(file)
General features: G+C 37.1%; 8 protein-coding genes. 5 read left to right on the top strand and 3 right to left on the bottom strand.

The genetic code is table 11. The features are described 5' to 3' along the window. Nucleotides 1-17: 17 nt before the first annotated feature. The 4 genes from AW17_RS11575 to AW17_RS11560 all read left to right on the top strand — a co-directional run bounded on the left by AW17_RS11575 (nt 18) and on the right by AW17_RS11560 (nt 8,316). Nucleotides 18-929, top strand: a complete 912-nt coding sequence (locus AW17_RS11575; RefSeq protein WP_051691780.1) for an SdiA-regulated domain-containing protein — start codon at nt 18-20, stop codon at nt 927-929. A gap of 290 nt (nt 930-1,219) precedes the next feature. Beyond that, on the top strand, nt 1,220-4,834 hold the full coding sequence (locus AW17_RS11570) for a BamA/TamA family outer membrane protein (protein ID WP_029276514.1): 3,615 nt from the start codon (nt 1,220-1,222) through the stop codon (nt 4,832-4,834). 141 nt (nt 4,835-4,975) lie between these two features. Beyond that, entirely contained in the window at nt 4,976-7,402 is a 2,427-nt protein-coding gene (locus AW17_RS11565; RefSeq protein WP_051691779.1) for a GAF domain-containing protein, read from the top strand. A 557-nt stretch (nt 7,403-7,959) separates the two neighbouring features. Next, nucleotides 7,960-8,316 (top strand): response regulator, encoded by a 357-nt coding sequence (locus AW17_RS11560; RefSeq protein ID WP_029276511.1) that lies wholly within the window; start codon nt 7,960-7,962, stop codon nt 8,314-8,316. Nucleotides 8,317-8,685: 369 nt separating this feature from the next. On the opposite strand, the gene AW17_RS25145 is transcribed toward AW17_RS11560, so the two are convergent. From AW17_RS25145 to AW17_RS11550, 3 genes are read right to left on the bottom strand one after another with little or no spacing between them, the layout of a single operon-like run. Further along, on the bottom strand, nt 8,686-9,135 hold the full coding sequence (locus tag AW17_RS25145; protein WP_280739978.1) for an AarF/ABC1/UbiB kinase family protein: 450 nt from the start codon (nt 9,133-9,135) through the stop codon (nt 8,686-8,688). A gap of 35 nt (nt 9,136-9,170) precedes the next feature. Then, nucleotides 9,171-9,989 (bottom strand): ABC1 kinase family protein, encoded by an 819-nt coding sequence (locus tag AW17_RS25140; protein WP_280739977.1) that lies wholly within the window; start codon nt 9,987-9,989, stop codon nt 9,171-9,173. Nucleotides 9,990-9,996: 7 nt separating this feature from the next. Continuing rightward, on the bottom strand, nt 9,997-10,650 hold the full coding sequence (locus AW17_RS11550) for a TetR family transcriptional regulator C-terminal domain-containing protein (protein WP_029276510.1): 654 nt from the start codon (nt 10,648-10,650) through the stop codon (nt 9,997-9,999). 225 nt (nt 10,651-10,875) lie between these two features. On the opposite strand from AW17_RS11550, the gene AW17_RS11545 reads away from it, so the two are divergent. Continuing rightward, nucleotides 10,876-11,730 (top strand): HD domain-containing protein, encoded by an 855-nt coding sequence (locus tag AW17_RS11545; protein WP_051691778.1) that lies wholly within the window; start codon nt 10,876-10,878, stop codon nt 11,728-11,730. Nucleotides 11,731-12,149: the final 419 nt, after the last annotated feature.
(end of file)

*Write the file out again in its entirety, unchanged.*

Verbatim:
General features: G+C 37.1%; 8 protein-coding genes. 5 read left to right on the top strand and 3 right to left on the bottom strand.

The genetic code is table 11. The features are described 5' to 3' along the window. Nucleotides 1-17: 17 nt before the first annotated feature. The 4 genes from AW17_RS11575 to AW17_RS11560 all read left to right on the top strand — a co-directional run bounded on the left by AW17_RS11575 (nt 18) and on the right by AW17_RS11560 (nt 8,316). Nucleotides 18-929, top strand: a complete 912-nt coding sequence (locus AW17_RS11575; RefSeq protein WP_051691780.1) for an SdiA-regulated domain-containing protein — start codon at nt 18-20, stop codon at nt 927-929. A gap of 290 nt (nt 930-1,219) precedes the next feature. Beyond that, on the top strand, nt 1,220-4,834 hold the full coding sequence (locus AW17_RS11570) for a BamA/TamA family outer membrane protein (protein ID WP_029276514.1): 3,615 nt from the start codon (nt 1,220-1,222) through the stop codon (nt 4,832-4,834). 141 nt (nt 4,835-4,975) lie between these two features. Beyond that, entirely contained in the window at nt 4,976-7,402 is a 2,427-nt protein-coding gene (locus AW17_RS11565; RefSeq protein WP_051691779.1) for a GAF domain-containing protein, read from the top strand. A 557-nt stretch (nt 7,403-7,959) separates the two neighbouring features. Next, nucleotides 7,960-8,316 (top strand): response regulator, encoded by a 357-nt coding sequence (locus AW17_RS11560; RefSeq protein ID WP_029276511.1) that lies wholly within the window; start codon nt 7,960-7,962, stop codon nt 8,314-8,316. Nucleotides 8,317-8,685: 369 nt separating this feature from the next. On the opposite strand, the gene AW17_RS25145 is transcribed toward AW17_RS11560, so the two are convergent. From AW17_RS25145 to AW17_RS11550, 3 genes are read right to left on the bottom strand one after another with little or no spacing between them, the layout of a single operon-like run. Further along, on the bottom strand, nt 8,686-9,135 hold the full coding sequence (locus tag AW17_RS25145; protein WP_280739978.1) for an AarF/ABC1/UbiB kinase family protein: 450 nt from the start codon (nt 9,133-9,135) through the stop codon (nt 8,686-8,688). A gap of 35 nt (nt 9,136-9,170) precedes the next feature. Then, nucleotides 9,171-9,989 (bottom strand): ABC1 kinase family protein, encoded by an 819-nt coding sequence (locus tag AW17_RS25140; protein WP_280739977.1) that lies wholly within the window; start codon nt 9,987-9,989, stop codon nt 9,171-9,173. Nucleotides 9,990-9,996: 7 nt separating this feature from the next. Continuing rightward, on the bottom strand, nt 9,997-10,650 hold the full coding sequence (locus AW17_RS11550) for a TetR family transcriptional regulator C-terminal domain-containing protein (protein WP_029276510.1): 654 nt from the start codon (nt 10,648-10,650) through the stop codon (nt 9,997-9,999). 225 nt (nt 10,651-10,875) lie between these two features. On the opposite strand from AW17_RS11550, the gene AW17_RS11545 reads away from it, so the two are divergent. Continuing rightward, nucleotides 10,876-11,730 (top strand): HD domain-containing protein, encoded by an 855-nt coding sequence (locus tag AW17_RS11545; protein WP_051691778.1) that lies wholly within the window; start codon nt 10,876-10,878, stop codon nt 11,728-11,730. Nucleotides 11,731-12,149: the final 419 nt, after the last annotated feature.